WirelessHART uses 2.4 GHz radios with 10 dB amplifiers to allow communication of up to 200 m to the next node, which in turn can serve as a router to pass the message along the mesh. When the full distance is not needed, the node can transmit at a lower power to reduce the chance of interfering with other networks.
It uses Direct Sequence Spread Spectrum (DSSS) to provide about 8 dB of additional gain with the transmission spread over the entire frequency range of the selected channel. Devices with the correct decoding information can receive the data while others see the transmissions as white noise and disregard it. This allows multiple overlapping radio signals to be received and co-exist.
At the same time, the Internet Task Force has been working on a higher-level protocol to link sensors and equipment using IPv4 and IPv6. 6LoWPAN, or IPv6 over Low power Wireless Personal Area Networks, has defined encapsulation and header definitions that allow IPv6 packets to be sent over IEEE 802.15.4 networks such as Zigbee so those packets can be used across the wider Internet.
The target for 6LoWPAN is low-power radio communication at lower data rates with very limited form factor, with industrial automation as a key area. By specifying ways to send the same packets across different networks, there is less need for converting the packets, resulting in less complexity, power consumption and cost.
While this is a higher level protocol, it impacts directly on the processing requirements and packet size that are implemented in the wireless network and so impacts on the power consumption of each node.
Other ISM bands
The 2.4 GHz band is not the only frequency band used for industrial automation around the world. Other lower ISM bands have the advantage of more range for the same power budget, giving significant power advantages. These lower bands cannot necessarily carry large amounts of data, but this is not an issue for industrial automation. Using mesh network topologies, devices using these lower bands can achieve dramatically lower power consumption. However, these are not high volume applications and the end equipment cost can be higher as a result. Equipment in these bands also tends to use proprietary protocols, limiting interoperability.
The Semtech XE1205 is a low-power, Zero-IF integrated transceiver, operating in the 433/868/915 MHz ISM bands, that can handle both wide and narrow band links, giving it a key advantage in using protocols for industrial networking and process control.
All the major RF communication parameters in the device are programmable and most of them can be set dynamically. It can be used in both the European (ETSI EN 300-220-1), with 25 kHz channel spacing, and the North American (FCC part 15) regulatory standards.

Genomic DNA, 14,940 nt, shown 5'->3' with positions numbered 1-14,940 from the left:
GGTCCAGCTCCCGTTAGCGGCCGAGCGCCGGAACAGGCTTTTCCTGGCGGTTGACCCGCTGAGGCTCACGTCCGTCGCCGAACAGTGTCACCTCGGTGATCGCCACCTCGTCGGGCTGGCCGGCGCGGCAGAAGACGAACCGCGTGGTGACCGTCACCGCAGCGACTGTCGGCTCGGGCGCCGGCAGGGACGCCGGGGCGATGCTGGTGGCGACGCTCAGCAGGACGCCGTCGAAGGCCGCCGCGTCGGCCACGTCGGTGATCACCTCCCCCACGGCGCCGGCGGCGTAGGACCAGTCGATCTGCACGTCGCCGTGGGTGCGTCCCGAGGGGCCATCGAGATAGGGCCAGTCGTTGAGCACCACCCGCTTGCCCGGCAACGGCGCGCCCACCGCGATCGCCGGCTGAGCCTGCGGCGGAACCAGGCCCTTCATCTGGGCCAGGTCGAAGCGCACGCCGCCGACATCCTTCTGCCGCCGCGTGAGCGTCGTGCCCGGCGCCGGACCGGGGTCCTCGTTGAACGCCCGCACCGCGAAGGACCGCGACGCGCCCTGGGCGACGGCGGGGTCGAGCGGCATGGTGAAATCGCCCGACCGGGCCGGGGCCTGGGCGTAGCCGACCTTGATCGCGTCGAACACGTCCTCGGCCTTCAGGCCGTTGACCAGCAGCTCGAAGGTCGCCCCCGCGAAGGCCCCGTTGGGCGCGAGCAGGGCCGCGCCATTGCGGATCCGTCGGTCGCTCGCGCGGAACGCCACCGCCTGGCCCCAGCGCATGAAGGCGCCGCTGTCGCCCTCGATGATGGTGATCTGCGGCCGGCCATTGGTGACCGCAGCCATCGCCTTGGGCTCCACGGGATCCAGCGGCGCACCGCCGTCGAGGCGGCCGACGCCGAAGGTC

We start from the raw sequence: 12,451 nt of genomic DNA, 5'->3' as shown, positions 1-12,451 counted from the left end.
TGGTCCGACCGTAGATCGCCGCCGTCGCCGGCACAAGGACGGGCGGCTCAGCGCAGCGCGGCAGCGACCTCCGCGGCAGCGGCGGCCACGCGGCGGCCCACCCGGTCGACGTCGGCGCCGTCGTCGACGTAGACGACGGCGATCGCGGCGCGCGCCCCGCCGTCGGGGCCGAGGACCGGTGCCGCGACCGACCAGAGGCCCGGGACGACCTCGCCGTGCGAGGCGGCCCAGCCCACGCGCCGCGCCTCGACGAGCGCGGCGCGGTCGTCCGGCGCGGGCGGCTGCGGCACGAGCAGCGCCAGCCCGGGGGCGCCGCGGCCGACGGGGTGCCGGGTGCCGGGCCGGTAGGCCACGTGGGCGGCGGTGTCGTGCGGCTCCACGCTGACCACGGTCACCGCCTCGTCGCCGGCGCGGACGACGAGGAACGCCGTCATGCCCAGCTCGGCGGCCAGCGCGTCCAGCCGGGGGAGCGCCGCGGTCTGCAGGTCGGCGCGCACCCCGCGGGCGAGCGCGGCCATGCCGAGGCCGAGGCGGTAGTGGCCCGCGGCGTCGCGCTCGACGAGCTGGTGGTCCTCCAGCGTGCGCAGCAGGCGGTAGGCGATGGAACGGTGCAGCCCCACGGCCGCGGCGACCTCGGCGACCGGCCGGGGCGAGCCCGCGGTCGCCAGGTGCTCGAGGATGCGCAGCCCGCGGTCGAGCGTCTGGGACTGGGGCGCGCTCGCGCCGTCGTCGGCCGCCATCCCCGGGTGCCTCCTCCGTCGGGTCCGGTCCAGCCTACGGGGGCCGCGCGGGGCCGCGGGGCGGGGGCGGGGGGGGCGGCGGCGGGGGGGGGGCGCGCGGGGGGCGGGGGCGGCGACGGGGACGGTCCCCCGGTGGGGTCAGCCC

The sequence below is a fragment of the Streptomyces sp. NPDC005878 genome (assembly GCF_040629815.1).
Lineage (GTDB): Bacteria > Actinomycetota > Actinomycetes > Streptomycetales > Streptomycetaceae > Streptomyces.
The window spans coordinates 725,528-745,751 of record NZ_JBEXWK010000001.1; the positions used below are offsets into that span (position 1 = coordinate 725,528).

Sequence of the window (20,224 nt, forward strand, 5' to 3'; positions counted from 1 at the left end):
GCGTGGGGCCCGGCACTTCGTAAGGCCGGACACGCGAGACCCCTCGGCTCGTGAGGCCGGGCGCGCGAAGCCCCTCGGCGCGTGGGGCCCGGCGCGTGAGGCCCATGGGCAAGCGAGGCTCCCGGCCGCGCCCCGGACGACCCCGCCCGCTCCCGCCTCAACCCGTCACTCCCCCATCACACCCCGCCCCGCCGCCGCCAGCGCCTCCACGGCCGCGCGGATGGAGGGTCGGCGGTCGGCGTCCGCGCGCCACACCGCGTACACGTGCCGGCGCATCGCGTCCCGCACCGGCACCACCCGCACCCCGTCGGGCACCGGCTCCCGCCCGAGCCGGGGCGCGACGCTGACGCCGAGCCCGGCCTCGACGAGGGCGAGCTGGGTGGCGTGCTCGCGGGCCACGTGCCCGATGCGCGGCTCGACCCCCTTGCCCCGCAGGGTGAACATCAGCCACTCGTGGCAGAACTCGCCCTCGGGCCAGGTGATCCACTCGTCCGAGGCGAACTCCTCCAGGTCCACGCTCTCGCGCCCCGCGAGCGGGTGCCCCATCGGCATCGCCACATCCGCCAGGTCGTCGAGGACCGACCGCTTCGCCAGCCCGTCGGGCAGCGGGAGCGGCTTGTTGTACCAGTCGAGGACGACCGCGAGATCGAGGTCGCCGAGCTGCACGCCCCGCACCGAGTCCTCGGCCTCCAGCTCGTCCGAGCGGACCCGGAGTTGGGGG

Semtech’s TrueRF technology eliminates the need for a SAW filter, reducing the component count and system cost while still satisfying ETSI and FCC regulations.
Similarly the Silicon Labs SI1012-A-GM is a low power 240 to 960 MHz transceiver with an integrated 25 MHz 8051 microcontroller and 12-bit ADC.
The transceiver supports FSK, GFSK, and simple on-off OOK amplitude modulation with a receive sensitivity of –121 dBm and an output power of 13 dBm. It uses 18.5 mA in receive mode and just 18 mA for a short distance +1 dBm link.
Figure 5: The Silicon Labs Sl1012 240-960 MHz integrated transceiver
The choice of frequency band and protocol is vital for reducing the power of the wireless link and allowing sensor networks in industrial applications to be powered by energy harvesting. The use of such sensor networks allows for pre-emptive maintenance and closer monitoring of processes and equipment, reducing costs in multiple areas, not just the power bill. The lower ISM bands provide acceptable data rates and low power, especially with mesh networks, but tend to be proprietary, not scaling as well as other approaches.
While the mainstream 2.4 GHz band struggles with interference, new techniques coupled with approaches such as mesh networks and industrial protocols such as WirelessHART and the open SP100.11a protocol are bringing more credibility to this frequency band. The high volume Zigbee and Bluetooth technologies are both coming up with low power versions that, with the high volumes, will drive more usage in industrial applications simply from the lower cost and interoperability that allows system integrators to use a wider range of suppliers. With the device, module and standards groups all pushing lower power, industrial equipment makers have a dramatically wider range of options for reducing the power in their systems and reducing costs in many different ways.